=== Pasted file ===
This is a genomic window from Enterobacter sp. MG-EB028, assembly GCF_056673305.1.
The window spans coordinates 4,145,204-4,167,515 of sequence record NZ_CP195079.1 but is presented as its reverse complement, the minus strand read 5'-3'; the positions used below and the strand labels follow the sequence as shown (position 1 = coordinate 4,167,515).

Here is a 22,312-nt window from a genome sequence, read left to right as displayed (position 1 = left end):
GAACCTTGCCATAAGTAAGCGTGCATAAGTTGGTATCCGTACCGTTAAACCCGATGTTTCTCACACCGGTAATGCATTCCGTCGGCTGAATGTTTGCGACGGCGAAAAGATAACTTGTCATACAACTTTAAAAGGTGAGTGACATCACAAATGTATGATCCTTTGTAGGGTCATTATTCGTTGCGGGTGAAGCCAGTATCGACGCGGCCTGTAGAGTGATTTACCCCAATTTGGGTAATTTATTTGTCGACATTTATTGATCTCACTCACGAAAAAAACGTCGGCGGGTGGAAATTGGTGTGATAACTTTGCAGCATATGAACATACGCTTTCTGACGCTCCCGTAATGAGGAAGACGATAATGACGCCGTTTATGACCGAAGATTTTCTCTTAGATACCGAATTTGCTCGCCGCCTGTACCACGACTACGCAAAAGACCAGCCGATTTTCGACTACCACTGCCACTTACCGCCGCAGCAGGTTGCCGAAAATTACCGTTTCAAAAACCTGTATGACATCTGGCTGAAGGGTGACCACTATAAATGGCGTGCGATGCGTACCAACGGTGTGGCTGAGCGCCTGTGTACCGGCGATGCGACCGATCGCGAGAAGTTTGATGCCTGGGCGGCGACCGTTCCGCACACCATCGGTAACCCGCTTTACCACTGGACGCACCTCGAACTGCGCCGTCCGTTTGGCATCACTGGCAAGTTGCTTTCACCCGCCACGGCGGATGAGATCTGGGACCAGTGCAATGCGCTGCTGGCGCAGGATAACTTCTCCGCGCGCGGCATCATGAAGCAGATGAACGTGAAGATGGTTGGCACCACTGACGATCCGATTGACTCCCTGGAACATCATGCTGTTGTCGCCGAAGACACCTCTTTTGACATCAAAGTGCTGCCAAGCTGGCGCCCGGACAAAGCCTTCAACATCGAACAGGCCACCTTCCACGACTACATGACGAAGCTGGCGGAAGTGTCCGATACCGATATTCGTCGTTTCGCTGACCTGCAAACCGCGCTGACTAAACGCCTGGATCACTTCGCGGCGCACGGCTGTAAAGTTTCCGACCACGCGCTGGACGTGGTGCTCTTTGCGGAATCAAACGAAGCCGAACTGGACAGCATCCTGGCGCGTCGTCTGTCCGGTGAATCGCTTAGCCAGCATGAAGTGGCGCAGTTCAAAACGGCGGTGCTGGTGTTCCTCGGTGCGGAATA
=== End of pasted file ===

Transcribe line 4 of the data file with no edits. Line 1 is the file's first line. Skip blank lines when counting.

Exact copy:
GAACCTTGCCATAAGTAAGCGTGCATAAGTTGGTATCCGTACCGTTAAACCCGATGTTTCTCACACCGGTAATGCATTCCGTCGGCTGAATGTTTGCGACGGCGAAAAGATAACTTGTCATACAACTTTAAAAGGTGAGTGACATCACAAATGTATGATCCTTTGTAGGGTCATTATTCGTTGCGGGTGAAGCCAGTATCGACGCGGCCTGTAGAGTGATTTACCCCAATTTGGGTAATTTATTTGTCGACATTTATTGATCTCACTCACGAAAAAAACGTCGGCGGGTGGAAATTGGTGTGATAACTTTGCAGCATATGAACATACGCTTTCTGACGCTCCCGTAATGAGGAAGACGATAATGACGCCGTTTATGACCGAAGATTTTCTCTTAGATACCGAATTTGCTCGCCGCCTGTACCACGACTACGCAAAAGACCAGCCGATTTTCGACTACCACTGCCACTTACCGCCGCAGCAGGTTGCCGAAAATTACCGTTTCAAAAACCTGTATGACATCTGGCTGAAGGGTGACCACTATAAATGGCGTGCGATGCGTACCAACGGTGTGGCTGAGCGCCTGTGTACCGGCGATGCGACCGATCGCGAGAAGTTTGATGCCTGGGCGGCGACCGTTCCGCACACCATCGGTAACCCGCTTTACCACTGGACGCACCTCGAACTGCGCCGTCCGTTTGGCATCACTGGCAAGTTGCTTTCACCCGCCACGGCGGATGAGATCTGGGACCAGTGCAATGCGCTGCTGGCGCAGGATAACTTCTCCGCGCGCGGCATCATGAAGCAGATGAACGTGAAGATGGTTGGCACCACTGACGATCCGATTGACTCCCTGGAACATCATGCTGTTGTCGCCGAAGACACCTCTTTTGACATCAAAGTGCTGCCAAGCTGGCGCCCGGACAAAGCCTTCAACATCGAACAGGCCACCTTCCACGACTACATGACGAAGCTGGCGGAAGTGTCCGATACCGATATTCGTCGTTTCGCTGACCTGCAAACCGCGCTGACTAAACGCCTGGATCACTTCGCGGCGCACGGCTGTAAAGTTTCCGACCACGCGCTGGACGTGGTGCTCTTTGCGGAATCAAACGAAGCCGAACTGGACAGCATCCTGGCGCGTCGTCTGTCCGGTGAATCGCTTAGCCAGCATGAAGTGGCGCAGTTCAAAACGGCGGTGCTGGTGTTCCTCGGTGCGGAATA